The world is enduring a very painful pandemic and everyone wants to get back to normal life as soon as possible. But the tension between the desire to open up the economy and the twin goals of preventing deaths and not overwhelming our health care system requires a careful plan armed with powerful tools.
One of those tools is measuring antibodies to COVID-19 in peoples’ blood. In the course of most infections, people’s immune systems produce antibodies. For some, but not all, viruses the presence of those antibodies indicates partial or full immunity from reinfection.
The hope is that if we could test everyone’s blood for antibodies, it would tell us who can safely return to work and to social activities and who needs to remain protected. But the utility of such tests depends on two assumptions: The first is that the presence of antibodies grants immunity to infection, and the second is that when an antibody test is positive, it truly means the person has antibodies in their blood.
‘False positive’ tests
In a setting where the prevalence of a disease like COVID-19 is small, then even with serologic tests that are very specific (but falling just short of 100%), many people who have a positive test will not actually have the antibodies. These are termed “false positive” tests.
If those with false positive tests (and no antibody protection) reintegrate, they won’t be safe from acquiring COVID-19. For example, let’s say a test 90% accurate (which is deemed to be pretty accurate in many clinical scenarios) is deployed in a setting where COVID-19 prevalence is only 1%, which in American today would be about 3 million people.
In this setting, assuming every person was tested, 30 million Americans would receive positive results, and of those positive results 27 million would be false positives.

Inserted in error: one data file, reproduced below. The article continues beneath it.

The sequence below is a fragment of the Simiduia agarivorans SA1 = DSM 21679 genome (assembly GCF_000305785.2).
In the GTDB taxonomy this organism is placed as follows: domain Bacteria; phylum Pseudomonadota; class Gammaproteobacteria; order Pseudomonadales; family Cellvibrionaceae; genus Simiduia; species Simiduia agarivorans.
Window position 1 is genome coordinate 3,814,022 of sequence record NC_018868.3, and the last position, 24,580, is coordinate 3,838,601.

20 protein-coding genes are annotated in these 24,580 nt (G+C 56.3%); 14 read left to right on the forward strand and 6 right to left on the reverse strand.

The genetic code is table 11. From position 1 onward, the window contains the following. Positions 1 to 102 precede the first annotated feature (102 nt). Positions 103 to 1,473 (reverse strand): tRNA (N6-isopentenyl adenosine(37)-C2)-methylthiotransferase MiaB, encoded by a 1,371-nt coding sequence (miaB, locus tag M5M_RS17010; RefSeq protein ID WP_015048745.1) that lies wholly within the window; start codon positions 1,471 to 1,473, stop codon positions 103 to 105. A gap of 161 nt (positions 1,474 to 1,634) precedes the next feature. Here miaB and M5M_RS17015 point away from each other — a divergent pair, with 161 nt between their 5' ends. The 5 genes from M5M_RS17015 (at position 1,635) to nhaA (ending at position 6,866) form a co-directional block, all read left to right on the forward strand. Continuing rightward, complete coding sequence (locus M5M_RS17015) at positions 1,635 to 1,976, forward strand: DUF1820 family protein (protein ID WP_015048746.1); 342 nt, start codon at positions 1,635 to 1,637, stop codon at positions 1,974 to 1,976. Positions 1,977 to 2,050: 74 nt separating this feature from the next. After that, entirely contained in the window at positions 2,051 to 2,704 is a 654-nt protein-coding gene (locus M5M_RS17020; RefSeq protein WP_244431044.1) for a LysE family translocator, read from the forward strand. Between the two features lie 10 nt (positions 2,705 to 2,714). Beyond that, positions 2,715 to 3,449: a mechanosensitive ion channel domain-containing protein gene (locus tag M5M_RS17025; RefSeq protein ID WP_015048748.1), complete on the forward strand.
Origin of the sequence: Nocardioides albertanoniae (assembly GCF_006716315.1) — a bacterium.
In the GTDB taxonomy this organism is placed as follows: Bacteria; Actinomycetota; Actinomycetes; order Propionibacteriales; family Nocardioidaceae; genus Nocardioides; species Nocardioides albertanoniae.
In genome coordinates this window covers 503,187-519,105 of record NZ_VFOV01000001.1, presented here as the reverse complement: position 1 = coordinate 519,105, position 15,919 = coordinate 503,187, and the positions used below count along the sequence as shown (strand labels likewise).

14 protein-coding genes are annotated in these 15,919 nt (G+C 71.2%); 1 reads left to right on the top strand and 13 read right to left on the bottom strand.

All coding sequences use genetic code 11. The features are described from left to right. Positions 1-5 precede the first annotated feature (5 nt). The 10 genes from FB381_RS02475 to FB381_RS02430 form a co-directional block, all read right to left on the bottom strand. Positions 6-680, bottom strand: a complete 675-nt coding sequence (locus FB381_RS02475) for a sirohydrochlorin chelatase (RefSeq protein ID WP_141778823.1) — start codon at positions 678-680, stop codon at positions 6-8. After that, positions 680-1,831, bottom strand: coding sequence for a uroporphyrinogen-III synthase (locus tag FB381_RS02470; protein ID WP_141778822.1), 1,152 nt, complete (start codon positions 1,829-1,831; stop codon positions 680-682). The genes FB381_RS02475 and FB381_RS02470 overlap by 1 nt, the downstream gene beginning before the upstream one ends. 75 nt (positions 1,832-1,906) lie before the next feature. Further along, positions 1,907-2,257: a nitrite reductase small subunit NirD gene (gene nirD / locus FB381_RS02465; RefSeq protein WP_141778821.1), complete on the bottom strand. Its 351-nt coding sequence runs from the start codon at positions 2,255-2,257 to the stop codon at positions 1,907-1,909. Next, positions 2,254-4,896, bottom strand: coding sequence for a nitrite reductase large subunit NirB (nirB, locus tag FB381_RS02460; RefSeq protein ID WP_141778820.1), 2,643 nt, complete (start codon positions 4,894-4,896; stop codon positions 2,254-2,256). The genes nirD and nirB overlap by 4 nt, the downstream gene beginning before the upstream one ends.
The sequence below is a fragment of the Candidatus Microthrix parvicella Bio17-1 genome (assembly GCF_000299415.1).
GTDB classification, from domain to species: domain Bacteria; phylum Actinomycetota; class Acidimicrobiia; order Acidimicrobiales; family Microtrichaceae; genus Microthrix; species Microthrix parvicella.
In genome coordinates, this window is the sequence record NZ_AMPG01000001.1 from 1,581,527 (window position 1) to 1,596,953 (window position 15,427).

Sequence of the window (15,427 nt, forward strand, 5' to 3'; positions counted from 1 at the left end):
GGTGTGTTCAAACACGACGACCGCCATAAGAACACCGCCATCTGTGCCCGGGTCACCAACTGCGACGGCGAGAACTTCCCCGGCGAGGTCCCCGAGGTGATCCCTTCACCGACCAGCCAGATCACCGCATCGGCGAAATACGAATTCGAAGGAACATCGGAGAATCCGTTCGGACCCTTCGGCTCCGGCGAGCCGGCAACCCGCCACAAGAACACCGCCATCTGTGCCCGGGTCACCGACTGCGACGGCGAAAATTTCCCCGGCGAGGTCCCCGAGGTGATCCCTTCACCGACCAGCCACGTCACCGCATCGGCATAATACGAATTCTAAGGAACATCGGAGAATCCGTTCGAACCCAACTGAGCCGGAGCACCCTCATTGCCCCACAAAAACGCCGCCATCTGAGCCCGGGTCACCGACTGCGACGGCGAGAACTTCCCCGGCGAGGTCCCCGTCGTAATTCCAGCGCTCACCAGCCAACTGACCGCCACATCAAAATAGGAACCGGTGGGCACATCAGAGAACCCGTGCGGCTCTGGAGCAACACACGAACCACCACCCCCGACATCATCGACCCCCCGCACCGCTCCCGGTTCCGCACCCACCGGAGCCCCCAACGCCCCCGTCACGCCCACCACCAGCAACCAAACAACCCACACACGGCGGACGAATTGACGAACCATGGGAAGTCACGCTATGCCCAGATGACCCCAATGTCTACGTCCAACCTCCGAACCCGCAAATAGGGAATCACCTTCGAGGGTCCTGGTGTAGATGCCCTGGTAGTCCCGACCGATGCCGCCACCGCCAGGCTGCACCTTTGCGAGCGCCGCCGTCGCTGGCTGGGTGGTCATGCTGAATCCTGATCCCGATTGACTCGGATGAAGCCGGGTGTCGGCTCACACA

While it seems counterintuitive that a positive result from a test deemed accurate leads to so many false positives, it is because even the slightest degree of misspecification is magnified by the fact that almost no one in the population really has antibodies. The only way to negate the low prevalence is to have a specificity of 100%, which is usually difficult to achieve.
Why serologic test is not useful for now
The question is: What is the actual prevalence of recovery from COVID-19 in the population? If we look at the United States as a whole, as of April 18, there were about 700,000 documented cases, most of whom will recover. We know that this is a drastic underestimate of the true number of cases, but even if it is 10 times larger, the total number is 7 million.
There are 328 million people in the USA, so the prevalence would be 2.1%. With a rate of false positives at 10% or greater, these serologic tests are not as helpful as we would like them to be.
Of course, the prevalence is not uniform across America and Canada. In New York City, the prevalence might be as high as 15-20%, in which case serology will be more useful. But in Montana, the prevalence at this time is likely well below 1%, making the tests not as useful there.
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What do we do?
First, to be useful, COVID-19 antibody tests will have to demonstrate that they are extremely specific — in the range of 99% or higher. Some serology tests are performed in laboratories, while others are being marketed for point-of-care use at home or in doctors’ offices. It is likely that the former will have greater specificity and more meaningful results compared with the latter.
Second, for most of the USA at the present time, COVID-19 serology will not be useful for individual counseling. This situation will change as the prevalence of infection grows, but that will take many months.
Rushing point-of-care tests to market is a mistake until we can document and validate that they are very close to 100% specific. And when they are used, the results must be interpreted in the context of the prevalence of prior COVID-19 infection in those communities and settings.
Dr. Allan Detsky is a professor of Health Policy, Managementand Evaluation and Medicine at the University of Toronto. He was physician-in-chief at Toronto's Mount Sinai Hospital during the SARS outbreak of 2003. Dr. Isaac Bogoch, an infectious disease physician and scientist at Toronto General Hospital, is associate professor of Medicine at the University of Toronto.